Teachers have always known that a very significant part of learning a subject is learning its vocabulary. All students expect to learn subject-specific terms such as evaporation, denominator, reafforestation, etc. These words are generally not such a problem for ESL students because they are usually the focus of the discussion in the classroom or are glossed in the textbook.
In fact, the words that ESL students have most difficulty with are the academic, non-subject-specific words* that occur across all disciplines; words like duration, indicate, similarity, furthermore, rate, etc. These words cause ESL students problems for two reasons:
subject teachers generally assume that their students know these words and seldom teach them explicitly;
most of the words are abstract, which makes them much more difficult to learn.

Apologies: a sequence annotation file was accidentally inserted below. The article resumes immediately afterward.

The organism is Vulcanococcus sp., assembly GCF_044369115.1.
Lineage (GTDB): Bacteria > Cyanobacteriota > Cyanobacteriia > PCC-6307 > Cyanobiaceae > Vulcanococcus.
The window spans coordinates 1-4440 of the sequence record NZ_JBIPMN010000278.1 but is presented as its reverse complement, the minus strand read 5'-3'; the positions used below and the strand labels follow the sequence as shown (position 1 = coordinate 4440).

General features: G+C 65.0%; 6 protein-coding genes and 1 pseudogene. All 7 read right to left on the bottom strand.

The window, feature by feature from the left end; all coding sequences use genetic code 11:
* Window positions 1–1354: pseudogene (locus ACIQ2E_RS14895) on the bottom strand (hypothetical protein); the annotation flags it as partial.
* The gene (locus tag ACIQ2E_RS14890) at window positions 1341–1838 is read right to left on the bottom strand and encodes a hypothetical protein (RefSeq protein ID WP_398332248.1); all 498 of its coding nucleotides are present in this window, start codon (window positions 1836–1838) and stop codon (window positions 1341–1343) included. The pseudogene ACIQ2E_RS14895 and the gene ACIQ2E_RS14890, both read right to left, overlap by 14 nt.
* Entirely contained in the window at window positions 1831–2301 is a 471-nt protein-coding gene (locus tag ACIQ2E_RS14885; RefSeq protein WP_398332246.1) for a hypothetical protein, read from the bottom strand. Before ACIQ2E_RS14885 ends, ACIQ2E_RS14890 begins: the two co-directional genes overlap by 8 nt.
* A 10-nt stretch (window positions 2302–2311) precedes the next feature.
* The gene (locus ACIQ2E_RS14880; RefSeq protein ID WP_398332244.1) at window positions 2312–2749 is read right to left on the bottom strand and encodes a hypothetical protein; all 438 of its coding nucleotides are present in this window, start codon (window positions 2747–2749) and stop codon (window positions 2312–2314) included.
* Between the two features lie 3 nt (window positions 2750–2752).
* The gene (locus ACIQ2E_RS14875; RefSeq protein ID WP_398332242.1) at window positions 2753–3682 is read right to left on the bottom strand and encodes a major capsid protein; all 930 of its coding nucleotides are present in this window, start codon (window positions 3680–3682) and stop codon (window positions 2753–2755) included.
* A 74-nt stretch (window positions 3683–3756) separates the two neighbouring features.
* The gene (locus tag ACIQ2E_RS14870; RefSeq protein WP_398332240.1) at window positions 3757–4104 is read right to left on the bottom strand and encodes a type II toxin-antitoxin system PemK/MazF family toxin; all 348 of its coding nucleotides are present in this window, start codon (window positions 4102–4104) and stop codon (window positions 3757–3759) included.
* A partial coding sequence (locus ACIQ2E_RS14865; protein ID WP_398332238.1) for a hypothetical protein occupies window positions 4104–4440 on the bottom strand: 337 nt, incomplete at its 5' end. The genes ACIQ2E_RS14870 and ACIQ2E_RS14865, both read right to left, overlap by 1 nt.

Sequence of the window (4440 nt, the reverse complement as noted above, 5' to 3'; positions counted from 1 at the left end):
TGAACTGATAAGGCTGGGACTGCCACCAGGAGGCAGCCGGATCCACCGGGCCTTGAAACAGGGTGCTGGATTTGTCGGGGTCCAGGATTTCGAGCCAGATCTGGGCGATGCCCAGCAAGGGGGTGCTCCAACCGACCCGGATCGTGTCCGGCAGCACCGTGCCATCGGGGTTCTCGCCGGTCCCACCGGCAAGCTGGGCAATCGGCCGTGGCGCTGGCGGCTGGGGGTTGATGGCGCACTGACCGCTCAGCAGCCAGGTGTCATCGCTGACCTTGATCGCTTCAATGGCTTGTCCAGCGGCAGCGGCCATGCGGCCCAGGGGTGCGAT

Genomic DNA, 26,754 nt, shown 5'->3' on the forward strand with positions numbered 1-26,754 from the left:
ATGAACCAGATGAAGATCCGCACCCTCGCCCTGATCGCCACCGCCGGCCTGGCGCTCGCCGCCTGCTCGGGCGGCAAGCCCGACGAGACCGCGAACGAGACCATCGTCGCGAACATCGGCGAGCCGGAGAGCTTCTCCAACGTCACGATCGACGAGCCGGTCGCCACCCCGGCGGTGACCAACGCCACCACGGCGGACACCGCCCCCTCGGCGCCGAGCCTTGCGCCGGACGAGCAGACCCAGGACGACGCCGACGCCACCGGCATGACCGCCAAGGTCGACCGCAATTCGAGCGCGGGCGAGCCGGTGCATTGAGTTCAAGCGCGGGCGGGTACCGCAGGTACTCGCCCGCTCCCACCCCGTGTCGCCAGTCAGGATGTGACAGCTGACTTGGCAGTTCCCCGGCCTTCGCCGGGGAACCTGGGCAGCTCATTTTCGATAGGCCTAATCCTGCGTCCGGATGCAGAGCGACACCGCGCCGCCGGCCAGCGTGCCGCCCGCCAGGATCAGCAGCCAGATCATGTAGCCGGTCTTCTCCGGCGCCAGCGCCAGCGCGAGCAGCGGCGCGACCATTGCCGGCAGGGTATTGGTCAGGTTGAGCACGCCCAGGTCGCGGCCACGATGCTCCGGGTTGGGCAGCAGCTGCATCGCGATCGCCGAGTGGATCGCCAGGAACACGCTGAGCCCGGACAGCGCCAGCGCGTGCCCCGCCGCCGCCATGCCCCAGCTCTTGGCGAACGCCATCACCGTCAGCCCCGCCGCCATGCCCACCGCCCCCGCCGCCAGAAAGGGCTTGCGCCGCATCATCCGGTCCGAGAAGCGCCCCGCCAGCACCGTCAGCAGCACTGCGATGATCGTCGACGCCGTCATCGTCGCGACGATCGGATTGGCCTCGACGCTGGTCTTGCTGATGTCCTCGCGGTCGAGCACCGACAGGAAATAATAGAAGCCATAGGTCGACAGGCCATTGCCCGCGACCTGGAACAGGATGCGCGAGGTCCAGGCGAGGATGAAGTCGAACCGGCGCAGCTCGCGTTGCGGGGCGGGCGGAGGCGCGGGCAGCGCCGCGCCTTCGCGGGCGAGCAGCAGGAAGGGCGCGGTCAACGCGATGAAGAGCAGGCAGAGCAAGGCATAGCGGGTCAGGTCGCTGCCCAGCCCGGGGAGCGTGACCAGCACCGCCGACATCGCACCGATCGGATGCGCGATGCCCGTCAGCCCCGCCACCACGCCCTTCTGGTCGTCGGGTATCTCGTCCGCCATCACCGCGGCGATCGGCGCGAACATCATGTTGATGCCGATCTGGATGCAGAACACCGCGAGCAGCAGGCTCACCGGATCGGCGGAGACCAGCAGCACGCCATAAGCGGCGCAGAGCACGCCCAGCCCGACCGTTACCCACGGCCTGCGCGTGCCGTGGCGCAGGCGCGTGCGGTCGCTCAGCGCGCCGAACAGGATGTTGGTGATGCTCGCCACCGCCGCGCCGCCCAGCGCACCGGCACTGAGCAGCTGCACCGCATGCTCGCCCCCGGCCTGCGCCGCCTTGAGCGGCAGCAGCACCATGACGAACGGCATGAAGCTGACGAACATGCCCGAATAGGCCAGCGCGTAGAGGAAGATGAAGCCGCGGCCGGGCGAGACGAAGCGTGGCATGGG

Implications for mainstream teachers:
It is helpful simply to have an awareness of the problem stated above. This may explain why students are having difficulty comprehending a text about the water cycle, for example, when you know that they have fully understood the concepts of evaporation, condensation etc. It would be useful from time to time to make explicit the meanings of some of the semi-technical vocabulary that seems to reoccur in your subject. In fact, doing so will not only help the ESL students in your classes, but will also be of benefit to many native-speakers too, who have only a hazy understanding of the terms.
Without a strong academic vocabulary ESL students will struggle to achieve success in your class.